The problem I have is that I sometimes disagreed with the findings of these chapters based on my own experience and research. At first I found this worrying and was thinking that I should write a very critical review. However, research is by its very nature contentious and the sheer difficulty of research in the field of small business is likely to result in problems of generalising the results of a particular study to the wider population of SMEs. The diversity of types and sizes of SMEs and owner‐managers often makes meaningful and generalisable research almost impossible to do. Combining this with the difficulty of determining if an SME can or has gain(ed) a competitive advantage by doing certain things leads to a really rich and difficult area of research. In any case even if I disagreed with some outcomes it is likely that someone else would be able to corroborate the research. If an area is really that contentious perhaps I ought to get a PhD student or research assistant to research it in more depth. In any case a second edition may well review some of my own research.
However, this is the real strength of the book – it raises these difficult issues (for example, sustainability and competitive advantage) reviews the academic literature from zero knowledge, offers a few frameworks, reviews the literature in some depth, examines policy, education and training and asks why it is that so few SMEs have tried to gain a competitive advantage this way. Very often the answer, as with all these chapters, is that the policy makers do not understand SMEs, help is not targeted properly, SMEs owner‐managers are unable to understand the ideas and are too busy running a business to get a grip on them and finally it all comes down to an embracing change. Now, I know this sounds cynical and sounds like an abstract of any SMEs paper but what really concrete advice can an academic give to an SME owner‐manager when the research is so complex and difficult to do and the concepts hard to understand even with a PhD? How does one advise an SME owner‐manager to gain a competitive advantage? Do we operate in one battlefield at a time or do we suggest tackling many of the issues raised by this book all at once? The concluding chapter goes some way to answering these questions and offers some suggestions about the frameworks that might be useful. Inevitably there is a debate on the irreconcilable Porter approach versus the resource based theory approach and how recent attempts have found a way through to a solution and that it actually may well be the SWOT analysis! Such an approach may indeed lead to a competitive advantage based on the research done in Greek SMEs by Spanos and Lioukas (2002).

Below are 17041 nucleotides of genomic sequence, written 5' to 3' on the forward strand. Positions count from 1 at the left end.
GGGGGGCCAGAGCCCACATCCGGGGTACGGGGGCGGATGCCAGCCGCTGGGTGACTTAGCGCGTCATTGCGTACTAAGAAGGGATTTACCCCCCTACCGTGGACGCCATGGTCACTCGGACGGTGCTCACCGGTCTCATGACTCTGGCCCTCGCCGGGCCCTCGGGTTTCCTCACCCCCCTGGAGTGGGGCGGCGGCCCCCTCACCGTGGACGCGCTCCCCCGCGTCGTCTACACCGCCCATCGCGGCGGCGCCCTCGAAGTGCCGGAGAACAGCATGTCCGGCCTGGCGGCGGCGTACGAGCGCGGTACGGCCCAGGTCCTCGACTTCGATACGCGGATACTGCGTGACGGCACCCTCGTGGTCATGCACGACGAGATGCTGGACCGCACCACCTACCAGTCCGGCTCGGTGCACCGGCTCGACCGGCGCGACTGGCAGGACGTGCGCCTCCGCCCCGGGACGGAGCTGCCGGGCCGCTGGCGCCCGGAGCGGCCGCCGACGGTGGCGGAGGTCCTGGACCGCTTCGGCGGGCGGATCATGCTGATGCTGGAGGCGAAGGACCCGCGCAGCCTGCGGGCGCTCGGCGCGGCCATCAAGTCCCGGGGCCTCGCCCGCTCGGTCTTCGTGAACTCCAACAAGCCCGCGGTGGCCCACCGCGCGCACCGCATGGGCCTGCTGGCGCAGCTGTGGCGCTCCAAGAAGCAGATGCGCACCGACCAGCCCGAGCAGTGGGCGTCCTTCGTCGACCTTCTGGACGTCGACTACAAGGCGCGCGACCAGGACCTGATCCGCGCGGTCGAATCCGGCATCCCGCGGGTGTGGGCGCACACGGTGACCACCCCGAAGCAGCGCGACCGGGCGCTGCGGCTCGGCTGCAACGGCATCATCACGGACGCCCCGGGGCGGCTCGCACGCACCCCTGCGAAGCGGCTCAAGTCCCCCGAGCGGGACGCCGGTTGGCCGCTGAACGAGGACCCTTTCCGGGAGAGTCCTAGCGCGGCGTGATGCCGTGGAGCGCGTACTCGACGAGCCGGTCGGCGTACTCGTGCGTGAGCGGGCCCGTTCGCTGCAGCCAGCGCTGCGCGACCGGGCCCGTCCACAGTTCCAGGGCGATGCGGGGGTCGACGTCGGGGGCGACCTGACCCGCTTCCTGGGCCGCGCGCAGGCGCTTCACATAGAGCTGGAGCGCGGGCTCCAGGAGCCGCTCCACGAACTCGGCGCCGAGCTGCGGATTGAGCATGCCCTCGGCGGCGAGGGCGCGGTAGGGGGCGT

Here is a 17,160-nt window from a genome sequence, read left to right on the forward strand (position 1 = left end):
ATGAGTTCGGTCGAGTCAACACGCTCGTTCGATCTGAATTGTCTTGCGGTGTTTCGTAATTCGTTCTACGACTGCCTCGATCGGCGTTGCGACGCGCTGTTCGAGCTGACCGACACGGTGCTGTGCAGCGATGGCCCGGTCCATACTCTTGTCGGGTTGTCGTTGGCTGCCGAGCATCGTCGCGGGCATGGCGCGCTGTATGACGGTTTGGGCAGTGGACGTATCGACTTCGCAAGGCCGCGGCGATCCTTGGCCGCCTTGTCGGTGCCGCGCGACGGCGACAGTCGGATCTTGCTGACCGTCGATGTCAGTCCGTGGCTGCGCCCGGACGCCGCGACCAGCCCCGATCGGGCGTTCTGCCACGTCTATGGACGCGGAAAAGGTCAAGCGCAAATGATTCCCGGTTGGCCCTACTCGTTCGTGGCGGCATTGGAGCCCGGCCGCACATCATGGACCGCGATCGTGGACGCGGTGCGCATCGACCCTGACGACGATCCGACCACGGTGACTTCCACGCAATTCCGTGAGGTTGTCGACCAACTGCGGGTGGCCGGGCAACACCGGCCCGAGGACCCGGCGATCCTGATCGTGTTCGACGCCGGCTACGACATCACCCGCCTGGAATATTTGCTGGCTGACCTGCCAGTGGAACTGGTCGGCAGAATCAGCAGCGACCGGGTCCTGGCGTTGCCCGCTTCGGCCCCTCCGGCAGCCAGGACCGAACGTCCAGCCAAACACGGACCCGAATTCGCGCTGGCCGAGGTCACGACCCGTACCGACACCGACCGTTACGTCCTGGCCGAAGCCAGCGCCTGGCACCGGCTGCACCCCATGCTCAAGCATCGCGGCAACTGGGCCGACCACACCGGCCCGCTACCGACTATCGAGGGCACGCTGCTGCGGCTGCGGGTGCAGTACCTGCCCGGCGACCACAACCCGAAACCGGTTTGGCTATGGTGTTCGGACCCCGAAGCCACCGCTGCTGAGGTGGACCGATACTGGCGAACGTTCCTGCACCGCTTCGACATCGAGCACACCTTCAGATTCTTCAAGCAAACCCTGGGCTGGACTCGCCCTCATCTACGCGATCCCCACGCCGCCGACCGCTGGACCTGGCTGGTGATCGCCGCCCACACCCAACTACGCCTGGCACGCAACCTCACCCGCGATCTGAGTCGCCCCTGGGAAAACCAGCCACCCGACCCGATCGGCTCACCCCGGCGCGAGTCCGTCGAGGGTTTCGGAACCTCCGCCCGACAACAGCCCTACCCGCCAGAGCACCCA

The point I am making is that it seems to me, at least, that research (never mind practice) in this area is in its infancy and that this book provides a good deal of food for thought on the whole subject of SMEs and competitive advantage. Is the book any good? It is excellent! The problem is that it raises more questions in my mind than it provides answers for. This is good if you are a PhD student looking for project or an academic looking for something to do or advising your PhD students and research assistants, but may not be all that useful for SMEs owner‐managers. Should owner‐managers read this book? I believe they should if only to try and get some idea of the possibilities that are afforded by different approaches to competitive advantage. Perhaps my final point relates back to the need for third stream activities (i.e. academic links with businesses). This book looks at an area where academics and SMEs could benefit greatly via stronger and more formal links. Such opportunities could look more closely at the long‐term performance of SMEs adopting certain approaches to gaining a competitive advantage. This would be a very interesting research indeed. I look forward to a second edition in the future.